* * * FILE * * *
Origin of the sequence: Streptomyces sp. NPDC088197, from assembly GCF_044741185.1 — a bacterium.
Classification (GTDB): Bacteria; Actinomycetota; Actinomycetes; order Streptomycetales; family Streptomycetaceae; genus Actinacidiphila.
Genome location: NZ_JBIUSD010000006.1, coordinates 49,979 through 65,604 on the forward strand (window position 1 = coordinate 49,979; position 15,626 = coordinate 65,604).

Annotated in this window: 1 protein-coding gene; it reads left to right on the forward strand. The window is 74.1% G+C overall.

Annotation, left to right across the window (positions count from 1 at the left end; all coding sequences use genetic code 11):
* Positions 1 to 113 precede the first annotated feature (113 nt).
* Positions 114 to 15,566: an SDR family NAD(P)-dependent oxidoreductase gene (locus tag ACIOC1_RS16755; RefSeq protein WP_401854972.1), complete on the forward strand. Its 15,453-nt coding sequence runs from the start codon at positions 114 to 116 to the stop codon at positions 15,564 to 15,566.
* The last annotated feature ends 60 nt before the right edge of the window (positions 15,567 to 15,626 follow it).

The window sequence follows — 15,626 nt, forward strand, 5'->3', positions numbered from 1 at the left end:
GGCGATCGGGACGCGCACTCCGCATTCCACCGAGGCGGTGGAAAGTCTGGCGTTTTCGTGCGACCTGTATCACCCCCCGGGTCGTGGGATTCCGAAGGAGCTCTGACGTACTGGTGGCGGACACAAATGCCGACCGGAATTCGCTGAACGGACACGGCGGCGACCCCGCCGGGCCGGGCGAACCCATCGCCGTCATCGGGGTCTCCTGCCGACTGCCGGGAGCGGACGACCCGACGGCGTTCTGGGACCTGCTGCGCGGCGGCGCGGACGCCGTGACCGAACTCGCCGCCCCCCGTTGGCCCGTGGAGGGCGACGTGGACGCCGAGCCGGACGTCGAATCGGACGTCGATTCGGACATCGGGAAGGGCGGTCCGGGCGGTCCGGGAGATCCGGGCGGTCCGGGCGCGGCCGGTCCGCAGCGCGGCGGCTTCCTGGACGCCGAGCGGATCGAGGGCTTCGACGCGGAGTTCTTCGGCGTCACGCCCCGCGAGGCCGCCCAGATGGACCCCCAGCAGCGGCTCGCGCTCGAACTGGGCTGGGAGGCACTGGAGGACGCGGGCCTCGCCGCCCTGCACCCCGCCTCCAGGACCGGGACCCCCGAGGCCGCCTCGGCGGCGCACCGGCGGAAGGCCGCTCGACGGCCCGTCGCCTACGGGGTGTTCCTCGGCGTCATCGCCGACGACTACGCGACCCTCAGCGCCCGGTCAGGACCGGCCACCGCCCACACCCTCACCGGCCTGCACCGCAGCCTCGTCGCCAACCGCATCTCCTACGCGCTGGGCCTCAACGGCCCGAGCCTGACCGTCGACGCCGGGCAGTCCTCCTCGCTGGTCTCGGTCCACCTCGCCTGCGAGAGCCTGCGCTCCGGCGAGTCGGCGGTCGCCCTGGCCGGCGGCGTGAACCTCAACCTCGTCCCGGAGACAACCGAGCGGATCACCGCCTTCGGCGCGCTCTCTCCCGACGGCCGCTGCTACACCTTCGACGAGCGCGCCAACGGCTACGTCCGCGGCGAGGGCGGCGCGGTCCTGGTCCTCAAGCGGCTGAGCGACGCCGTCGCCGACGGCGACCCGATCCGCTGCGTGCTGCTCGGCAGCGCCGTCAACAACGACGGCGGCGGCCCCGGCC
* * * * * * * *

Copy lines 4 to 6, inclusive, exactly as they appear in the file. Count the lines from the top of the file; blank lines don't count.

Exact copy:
Annotated in this window: 1 protein-coding gene; it reads left to right on the forward strand. The window is 74.1% G+C overall.

Annotation, left to right across the window (positions count from 1 at the left end; all coding sequences use genetic code 11):
* Positions 1 to 113 precede the first annotated feature (113 nt).